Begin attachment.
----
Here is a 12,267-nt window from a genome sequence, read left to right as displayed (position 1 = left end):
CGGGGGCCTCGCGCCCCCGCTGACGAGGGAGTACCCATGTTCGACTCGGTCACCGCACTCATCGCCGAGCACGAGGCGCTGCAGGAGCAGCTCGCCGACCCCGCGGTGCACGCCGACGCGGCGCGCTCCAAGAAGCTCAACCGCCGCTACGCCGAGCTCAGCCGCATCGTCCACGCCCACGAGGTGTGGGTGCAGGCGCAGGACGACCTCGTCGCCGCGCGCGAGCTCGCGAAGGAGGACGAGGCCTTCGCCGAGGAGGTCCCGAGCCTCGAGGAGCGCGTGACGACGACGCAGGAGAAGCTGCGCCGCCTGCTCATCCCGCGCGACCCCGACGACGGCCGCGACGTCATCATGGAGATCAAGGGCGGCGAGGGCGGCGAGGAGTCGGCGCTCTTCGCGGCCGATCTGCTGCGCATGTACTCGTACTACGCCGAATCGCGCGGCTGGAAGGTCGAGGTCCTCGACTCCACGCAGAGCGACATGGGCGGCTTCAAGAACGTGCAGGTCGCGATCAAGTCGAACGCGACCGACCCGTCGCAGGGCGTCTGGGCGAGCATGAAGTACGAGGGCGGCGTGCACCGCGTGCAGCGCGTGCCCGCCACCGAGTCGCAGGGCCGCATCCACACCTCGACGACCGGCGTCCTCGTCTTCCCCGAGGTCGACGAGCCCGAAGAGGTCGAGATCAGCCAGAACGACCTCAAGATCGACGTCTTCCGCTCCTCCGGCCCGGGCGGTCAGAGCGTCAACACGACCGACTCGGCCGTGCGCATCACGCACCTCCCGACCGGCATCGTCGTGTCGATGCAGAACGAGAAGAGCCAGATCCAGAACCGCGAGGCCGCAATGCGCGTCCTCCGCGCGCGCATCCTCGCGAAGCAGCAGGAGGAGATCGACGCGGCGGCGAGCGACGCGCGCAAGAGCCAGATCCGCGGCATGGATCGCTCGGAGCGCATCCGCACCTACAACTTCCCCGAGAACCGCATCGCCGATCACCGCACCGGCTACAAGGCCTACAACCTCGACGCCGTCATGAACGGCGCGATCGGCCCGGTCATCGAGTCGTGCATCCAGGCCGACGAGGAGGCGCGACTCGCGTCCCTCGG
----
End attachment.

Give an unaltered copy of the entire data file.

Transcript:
Here is a 12,267-nt window from a genome sequence, read left to right as displayed (position 1 = left end):
CGGGGGCCTCGCGCCCCCGCTGACGAGGGAGTACCCATGTTCGACTCGGTCACCGCACTCATCGCCGAGCACGAGGCGCTGCAGGAGCAGCTCGCCGACCCCGCGGTGCACGCCGACGCGGCGCGCTCCAAGAAGCTCAACCGCCGCTACGCCGAGCTCAGCCGCATCGTCCACGCCCACGAGGTGTGGGTGCAGGCGCAGGACGACCTCGTCGCCGCGCGCGAGCTCGCGAAGGAGGACGAGGCCTTCGCCGAGGAGGTCCCGAGCCTCGAGGAGCGCGTGACGACGACGCAGGAGAAGCTGCGCCGCCTGCTCATCCCGCGCGACCCCGACGACGGCCGCGACGTCATCATGGAGATCAAGGGCGGCGAGGGCGGCGAGGAGTCGGCGCTCTTCGCGGCCGATCTGCTGCGCATGTACTCGTACTACGCCGAATCGCGCGGCTGGAAGGTCGAGGTCCTCGACTCCACGCAGAGCGACATGGGCGGCTTCAAGAACGTGCAGGTCGCGATCAAGTCGAACGCGACCGACCCGTCGCAGGGCGTCTGGGCGAGCATGAAGTACGAGGGCGGCGTGCACCGCGTGCAGCGCGTGCCCGCCACCGAGTCGCAGGGCCGCATCCACACCTCGACGACCGGCGTCCTCGTCTTCCCCGAGGTCGACGAGCCCGAAGAGGTCGAGATCAGCCAGAACGACCTCAAGATCGACGTCTTCCGCTCCTCCGGCCCGGGCGGTCAGAGCGTCAACACGACCGACTCGGCCGTGCGCATCACGCACCTCCCGACCGGCATCGTCGTGTCGATGCAGAACGAGAAGAGCCAGATCCAGAACCGCGAGGCCGCAATGCGCGTCCTCCGCGCGCGCATCCTCGCGAAGCAGCAGGAGGAGATCGACGCGGCGGCGAGCGACGCGCGCAAGAGCCAGATCCGCGGCATGGATCGCTCGGAGCGCATCCGCACCTACAACTTCCCCGAGAACCGCATCGCCGATCACCGCACCGGCTACAAGGCCTACAACCTCGACGCCGTCATGAACGGCGCGATCGGCCCGGTCATCGAGTCGTGCATCCAGGCCGACGAGGAGGCGCGACTCGCGTCCCTCGG